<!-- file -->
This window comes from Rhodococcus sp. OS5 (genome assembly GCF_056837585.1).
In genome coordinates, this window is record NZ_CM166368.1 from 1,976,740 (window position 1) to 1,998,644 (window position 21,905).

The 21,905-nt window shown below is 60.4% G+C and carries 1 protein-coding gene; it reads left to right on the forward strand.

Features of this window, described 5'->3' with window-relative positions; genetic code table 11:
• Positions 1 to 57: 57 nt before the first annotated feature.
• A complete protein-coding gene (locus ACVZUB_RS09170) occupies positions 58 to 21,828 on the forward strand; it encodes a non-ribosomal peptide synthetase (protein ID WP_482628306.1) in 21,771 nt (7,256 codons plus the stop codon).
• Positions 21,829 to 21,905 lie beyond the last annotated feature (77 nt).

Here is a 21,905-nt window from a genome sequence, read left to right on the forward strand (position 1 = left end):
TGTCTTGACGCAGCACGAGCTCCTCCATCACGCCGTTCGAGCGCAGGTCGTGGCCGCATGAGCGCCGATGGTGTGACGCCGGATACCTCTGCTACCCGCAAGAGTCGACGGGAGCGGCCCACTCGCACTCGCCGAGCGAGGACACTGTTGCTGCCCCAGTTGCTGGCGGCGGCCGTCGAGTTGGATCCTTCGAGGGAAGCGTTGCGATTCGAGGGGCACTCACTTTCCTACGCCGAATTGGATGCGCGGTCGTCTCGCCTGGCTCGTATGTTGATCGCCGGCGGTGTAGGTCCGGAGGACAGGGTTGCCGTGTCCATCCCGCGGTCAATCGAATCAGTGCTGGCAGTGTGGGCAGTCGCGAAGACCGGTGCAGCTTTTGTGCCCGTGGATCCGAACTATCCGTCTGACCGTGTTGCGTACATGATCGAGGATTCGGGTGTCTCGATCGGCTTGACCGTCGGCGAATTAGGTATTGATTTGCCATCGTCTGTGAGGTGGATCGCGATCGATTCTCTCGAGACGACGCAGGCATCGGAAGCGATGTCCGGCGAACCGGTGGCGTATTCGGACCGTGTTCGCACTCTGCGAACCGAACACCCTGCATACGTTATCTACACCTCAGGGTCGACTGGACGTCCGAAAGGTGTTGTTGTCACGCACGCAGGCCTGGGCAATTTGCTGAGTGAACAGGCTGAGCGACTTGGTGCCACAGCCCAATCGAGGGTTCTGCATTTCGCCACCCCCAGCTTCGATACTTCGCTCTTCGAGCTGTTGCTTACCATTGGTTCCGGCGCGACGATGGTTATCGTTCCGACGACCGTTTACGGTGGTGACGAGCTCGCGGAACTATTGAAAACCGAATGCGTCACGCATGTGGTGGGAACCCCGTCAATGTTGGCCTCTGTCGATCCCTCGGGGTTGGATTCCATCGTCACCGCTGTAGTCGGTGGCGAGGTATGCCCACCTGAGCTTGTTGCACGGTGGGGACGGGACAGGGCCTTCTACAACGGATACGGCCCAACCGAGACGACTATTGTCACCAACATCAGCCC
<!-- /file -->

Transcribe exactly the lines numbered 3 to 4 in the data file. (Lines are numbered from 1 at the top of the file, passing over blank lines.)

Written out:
The 21,905-nt window shown below is 60.4% G+C and carries 1 protein-coding gene; it reads left to right on the forward strand.

Features of this window, described 5'->3' with window-relative positions; genetic code table 11: